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    Simple question about modules in documentation


    Preface: I am still very virgin to Python.

    Question: When browsing the Python online documentation I have found a ton of very useful info on modules however I am unsure if I am using them correctly. For instance the AskPassword function in the EasyDialogs module. The website says to use the function like so:
    Code:
    AskPassword(prompt[, default[, id[, ok[, cancel]]]])
    Do I need to "quote" the text that I enter?:
    Code:
    AskPassword("What is the Password"[, "enter your pass here"[, id[, "proceed"[, "quit"]]]])
    I am confused as to what I am supposed to do, to quote or not to quote

    Also, what is the inside of the parenthesis. Do I simply specify an integer for my own use? Does the id have a significant importance?

    Thanks A Lot
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    Any variable inside [] means an optional argument

    so the least requirement is AskPassword(prompt)
    and you can extend it by AskPassword(prompt, default) or using keywords AskPassword(prompt,id=intVar)

    Comments on this post

    • monkeyman23555 agrees : I agree
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    Thanks. I have a better understanding for the contents now. I am still fuzzy on the quoting though. Should I quote everything or not ? (please excuse my ignorance)
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    If you pass is a string you quote it since it is a string
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    To continue as monkey left of, yes you should quote you're strings. This is because of the way that Python and by convention most (if not all) modern languages chose to denote strings. For this you can use either double or single quotes in pairs or sets of three .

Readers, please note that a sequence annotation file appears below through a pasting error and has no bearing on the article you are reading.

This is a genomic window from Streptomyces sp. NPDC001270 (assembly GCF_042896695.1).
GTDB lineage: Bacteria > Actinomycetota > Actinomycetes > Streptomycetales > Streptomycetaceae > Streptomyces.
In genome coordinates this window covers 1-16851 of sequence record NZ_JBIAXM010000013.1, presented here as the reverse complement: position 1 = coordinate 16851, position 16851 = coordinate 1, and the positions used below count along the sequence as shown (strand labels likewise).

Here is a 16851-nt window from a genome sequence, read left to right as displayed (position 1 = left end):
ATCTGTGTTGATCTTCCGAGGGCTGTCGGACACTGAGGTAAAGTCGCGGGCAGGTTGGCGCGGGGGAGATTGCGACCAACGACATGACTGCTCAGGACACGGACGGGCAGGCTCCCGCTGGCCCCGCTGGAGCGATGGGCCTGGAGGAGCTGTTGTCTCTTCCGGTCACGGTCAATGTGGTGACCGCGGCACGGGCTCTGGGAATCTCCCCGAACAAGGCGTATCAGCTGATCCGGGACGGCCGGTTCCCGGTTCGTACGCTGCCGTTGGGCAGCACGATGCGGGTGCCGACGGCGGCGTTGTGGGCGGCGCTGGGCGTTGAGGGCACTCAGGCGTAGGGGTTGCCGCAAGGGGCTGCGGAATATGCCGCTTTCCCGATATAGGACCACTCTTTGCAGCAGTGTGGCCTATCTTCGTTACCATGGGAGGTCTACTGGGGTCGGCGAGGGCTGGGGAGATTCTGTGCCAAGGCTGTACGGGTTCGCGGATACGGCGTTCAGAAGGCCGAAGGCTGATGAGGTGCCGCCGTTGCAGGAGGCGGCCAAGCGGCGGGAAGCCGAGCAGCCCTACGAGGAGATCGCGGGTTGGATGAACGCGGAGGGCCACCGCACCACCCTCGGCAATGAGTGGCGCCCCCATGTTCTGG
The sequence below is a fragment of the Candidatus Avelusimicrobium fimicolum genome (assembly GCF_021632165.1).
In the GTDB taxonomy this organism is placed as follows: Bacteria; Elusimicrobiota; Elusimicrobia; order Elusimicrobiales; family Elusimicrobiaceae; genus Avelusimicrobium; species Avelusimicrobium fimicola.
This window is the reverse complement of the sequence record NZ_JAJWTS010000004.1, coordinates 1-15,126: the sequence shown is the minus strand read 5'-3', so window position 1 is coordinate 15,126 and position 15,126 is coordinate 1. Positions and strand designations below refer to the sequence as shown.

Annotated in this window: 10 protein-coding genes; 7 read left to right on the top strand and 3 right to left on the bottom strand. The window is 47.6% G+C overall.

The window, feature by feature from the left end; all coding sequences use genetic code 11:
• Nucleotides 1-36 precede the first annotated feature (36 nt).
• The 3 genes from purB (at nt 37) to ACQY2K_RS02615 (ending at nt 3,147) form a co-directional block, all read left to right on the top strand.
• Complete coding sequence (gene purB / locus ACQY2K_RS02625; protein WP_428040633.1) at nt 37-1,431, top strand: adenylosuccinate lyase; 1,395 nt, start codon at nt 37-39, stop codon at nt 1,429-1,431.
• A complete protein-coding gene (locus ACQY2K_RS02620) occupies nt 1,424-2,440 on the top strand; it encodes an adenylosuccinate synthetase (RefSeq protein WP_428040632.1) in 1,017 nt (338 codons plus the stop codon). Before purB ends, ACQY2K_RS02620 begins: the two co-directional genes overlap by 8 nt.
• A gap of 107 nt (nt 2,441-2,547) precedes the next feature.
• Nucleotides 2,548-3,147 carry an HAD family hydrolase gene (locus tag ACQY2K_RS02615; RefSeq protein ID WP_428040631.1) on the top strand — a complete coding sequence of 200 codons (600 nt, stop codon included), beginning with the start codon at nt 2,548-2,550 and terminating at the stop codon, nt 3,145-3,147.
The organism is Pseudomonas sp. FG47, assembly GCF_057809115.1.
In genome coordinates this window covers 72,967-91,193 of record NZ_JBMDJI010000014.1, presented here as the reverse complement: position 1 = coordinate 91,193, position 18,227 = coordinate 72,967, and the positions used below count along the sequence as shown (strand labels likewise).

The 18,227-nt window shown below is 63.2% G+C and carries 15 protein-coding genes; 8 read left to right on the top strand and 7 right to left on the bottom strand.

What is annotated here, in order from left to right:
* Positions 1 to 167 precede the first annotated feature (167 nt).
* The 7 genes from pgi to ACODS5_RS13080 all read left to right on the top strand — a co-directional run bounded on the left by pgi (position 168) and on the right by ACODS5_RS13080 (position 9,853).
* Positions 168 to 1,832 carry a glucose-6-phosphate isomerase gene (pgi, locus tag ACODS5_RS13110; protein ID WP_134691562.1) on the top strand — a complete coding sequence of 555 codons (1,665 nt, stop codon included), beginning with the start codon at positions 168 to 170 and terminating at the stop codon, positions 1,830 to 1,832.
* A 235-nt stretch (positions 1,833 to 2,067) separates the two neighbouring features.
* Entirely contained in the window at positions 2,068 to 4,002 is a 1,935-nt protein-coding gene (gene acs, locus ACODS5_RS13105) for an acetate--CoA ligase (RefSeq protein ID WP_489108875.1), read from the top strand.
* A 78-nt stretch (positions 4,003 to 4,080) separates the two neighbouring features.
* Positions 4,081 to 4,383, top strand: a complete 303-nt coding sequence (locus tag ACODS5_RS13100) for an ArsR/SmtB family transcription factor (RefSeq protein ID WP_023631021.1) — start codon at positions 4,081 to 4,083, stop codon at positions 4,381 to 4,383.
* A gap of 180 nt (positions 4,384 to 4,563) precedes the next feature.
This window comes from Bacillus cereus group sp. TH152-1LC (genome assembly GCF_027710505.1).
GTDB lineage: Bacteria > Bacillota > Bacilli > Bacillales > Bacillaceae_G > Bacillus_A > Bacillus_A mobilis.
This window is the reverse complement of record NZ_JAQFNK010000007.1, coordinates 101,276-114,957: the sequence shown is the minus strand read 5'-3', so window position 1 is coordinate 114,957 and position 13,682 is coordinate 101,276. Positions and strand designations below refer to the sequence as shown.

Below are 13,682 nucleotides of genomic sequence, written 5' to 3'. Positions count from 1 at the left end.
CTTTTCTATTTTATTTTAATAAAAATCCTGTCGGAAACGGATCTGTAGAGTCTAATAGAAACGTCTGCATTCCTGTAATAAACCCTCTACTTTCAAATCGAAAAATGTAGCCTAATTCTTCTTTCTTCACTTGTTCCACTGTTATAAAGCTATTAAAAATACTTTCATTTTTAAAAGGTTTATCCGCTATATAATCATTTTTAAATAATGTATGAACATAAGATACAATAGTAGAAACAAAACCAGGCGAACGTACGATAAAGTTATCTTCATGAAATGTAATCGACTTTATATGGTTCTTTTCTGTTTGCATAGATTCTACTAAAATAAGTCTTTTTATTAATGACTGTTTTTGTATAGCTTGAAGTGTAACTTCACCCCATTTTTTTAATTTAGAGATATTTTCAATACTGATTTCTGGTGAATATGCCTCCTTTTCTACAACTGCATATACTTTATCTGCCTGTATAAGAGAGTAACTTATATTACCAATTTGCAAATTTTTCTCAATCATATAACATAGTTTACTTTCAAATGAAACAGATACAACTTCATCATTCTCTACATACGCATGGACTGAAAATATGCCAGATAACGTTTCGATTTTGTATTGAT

Code:
    >>> "a String"
    'a String'
    >>> 'a String'
    'a String'
    >>> """
    ... a String
    ... """
    '\na String\n'
    >>> '''
    ... a String
    ... '''
    '\na String\n'
    >>>
    Notice the special use of the second set of strings, this is a multi-line string in Python. Meaning that the string can span more than one line . This is also how doc-strings are represented in Python i.e.

    Code:
    >>> import random
    >>> print random.__doc__
    Random variable generators.
    
        integers
        --------
               uniform within range
    
        sequences
        ---------
               pick random element
               pick random sample
               generate random permutation
    
        distributions on the real line:
        ------------------------------
               uniform
               normal (Gaussian)
               lognormal
               negative exponential
               gamma
               beta
               pareto
               Weibull
    
        distributions on the circle (angles 0 to 2pi)
        ---------------------------------------------
               circular uniform
               von Mises
    
    General notes on the underlying Mersenne Twister core generator:
    
    * The period is 2**19937-1.
    * It is one of the most extensively tested generators in existence
    * Without a direct way to compute N steps forward, the
      semantics of jumpahead(n) are weakened to simply jump
      to another distant state and rely on the large period
      to avoid overlapping sequences.
    * The random() method is implemented in C, executes in
      a single Python step, and is, therefore, threadsafe.
    
    
    >>>
    This might seem a little confusing at first but it's really very simple: a doc string just ads another way to document your code. Pythons help() function also relies heavily on doc-strings.

    If for example you wanted to look at the internal documentation for the str() class you could do something like this:

    Code:
    >>> help(str)
    ...
    Hope this helps,

    Mark.
    programming language development: www.netytan.com Hula

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    Thanks A Ton!

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